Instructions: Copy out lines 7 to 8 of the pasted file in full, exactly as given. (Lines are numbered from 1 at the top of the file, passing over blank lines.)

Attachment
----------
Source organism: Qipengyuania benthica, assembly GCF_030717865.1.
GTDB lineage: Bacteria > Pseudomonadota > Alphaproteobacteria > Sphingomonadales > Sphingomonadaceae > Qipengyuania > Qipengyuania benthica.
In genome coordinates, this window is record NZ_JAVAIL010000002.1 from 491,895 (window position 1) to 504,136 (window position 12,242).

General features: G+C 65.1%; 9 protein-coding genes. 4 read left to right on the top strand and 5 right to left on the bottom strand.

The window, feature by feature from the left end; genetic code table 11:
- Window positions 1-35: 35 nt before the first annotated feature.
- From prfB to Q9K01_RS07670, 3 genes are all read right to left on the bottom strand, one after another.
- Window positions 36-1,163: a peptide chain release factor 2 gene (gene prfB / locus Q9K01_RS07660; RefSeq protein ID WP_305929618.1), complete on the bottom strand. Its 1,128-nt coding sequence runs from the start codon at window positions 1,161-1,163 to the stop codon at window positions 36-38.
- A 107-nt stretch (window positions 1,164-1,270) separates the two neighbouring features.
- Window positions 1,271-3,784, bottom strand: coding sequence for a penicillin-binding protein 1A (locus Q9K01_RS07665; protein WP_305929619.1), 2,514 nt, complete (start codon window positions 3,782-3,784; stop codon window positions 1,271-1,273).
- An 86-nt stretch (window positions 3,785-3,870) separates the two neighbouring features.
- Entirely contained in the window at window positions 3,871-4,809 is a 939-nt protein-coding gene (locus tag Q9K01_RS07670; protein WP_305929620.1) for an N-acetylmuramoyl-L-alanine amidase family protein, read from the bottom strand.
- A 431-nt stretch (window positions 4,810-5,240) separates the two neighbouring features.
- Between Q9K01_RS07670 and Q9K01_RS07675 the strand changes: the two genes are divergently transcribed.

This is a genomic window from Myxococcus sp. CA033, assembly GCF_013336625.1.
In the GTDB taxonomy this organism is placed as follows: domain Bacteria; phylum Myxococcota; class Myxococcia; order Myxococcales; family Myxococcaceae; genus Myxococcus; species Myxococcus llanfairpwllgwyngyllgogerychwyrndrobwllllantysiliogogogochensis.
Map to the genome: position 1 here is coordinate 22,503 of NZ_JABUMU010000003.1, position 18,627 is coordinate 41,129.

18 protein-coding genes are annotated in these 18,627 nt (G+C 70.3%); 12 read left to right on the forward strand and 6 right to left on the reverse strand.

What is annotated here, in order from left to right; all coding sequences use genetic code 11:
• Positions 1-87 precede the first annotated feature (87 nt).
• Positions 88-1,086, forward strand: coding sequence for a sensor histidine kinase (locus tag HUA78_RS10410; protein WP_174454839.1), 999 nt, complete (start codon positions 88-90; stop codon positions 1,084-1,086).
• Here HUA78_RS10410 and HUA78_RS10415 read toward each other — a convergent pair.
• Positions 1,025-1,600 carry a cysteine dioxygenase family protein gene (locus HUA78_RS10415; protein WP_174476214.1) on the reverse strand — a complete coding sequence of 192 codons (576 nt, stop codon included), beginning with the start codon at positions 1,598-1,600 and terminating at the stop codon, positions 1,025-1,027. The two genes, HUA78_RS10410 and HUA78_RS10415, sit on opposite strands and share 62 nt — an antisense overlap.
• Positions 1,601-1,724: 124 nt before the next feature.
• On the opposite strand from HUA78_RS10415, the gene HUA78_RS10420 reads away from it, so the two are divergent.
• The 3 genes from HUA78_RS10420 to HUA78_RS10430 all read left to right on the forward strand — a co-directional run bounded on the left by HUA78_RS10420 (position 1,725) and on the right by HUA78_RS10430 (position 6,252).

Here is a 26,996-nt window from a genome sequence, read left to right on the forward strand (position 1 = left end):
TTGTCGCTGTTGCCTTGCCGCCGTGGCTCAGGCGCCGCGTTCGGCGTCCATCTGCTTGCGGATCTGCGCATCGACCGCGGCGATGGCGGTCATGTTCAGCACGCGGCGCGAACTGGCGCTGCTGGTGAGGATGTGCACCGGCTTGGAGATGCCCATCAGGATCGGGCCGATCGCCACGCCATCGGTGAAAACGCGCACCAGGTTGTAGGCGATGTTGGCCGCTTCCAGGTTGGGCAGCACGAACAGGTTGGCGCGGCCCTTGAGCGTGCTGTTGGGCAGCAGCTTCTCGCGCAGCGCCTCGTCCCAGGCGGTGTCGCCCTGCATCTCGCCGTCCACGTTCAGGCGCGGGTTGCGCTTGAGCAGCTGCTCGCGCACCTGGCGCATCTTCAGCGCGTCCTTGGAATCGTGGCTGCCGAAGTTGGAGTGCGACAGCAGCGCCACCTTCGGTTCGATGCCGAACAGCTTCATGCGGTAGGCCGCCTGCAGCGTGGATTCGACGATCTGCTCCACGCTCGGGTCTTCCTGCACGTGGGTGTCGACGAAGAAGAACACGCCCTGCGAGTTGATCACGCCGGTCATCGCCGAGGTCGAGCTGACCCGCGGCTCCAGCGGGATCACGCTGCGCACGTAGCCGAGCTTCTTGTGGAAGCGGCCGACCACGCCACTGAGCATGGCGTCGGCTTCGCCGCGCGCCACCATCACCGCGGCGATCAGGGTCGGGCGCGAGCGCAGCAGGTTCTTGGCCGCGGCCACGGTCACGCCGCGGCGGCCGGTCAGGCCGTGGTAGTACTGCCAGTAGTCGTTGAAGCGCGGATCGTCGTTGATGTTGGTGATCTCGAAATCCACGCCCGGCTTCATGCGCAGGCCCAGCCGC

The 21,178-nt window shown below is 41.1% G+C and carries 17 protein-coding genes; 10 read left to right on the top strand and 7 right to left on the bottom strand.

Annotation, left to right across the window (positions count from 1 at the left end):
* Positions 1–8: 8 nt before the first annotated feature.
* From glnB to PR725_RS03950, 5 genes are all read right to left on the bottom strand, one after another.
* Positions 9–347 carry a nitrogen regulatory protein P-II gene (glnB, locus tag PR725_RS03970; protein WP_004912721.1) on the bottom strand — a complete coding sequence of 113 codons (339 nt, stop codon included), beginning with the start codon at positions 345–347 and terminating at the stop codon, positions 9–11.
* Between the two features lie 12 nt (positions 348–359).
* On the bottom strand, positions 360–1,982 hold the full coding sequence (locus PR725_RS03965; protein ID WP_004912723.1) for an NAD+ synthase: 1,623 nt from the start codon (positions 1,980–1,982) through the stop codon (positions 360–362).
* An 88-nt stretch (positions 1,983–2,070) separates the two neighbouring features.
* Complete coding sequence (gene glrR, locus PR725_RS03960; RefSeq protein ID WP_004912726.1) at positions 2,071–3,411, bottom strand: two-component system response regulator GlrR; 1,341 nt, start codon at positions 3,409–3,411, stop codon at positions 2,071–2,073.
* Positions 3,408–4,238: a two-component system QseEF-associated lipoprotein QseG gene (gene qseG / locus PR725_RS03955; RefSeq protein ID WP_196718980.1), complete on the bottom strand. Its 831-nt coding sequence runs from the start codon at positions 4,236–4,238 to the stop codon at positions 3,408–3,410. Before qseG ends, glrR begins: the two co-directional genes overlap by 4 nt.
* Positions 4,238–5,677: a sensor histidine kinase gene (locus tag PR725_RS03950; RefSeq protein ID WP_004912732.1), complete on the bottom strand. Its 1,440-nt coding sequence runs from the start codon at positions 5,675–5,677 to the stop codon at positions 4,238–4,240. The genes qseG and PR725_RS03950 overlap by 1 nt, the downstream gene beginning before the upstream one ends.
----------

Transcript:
- From prfB to Q9K01_RS07670, 3 genes are all read right to left on the bottom strand, one after another.
- Window positions 36-1,163: a peptide chain release factor 2 gene (gene prfB / locus Q9K01_RS07660; RefSeq protein ID WP_305929618.1), complete on the bottom strand. Its 1,128-nt coding sequence runs from the start codon at window positions 1,161-1,163 to the stop codon at window positions 36-38.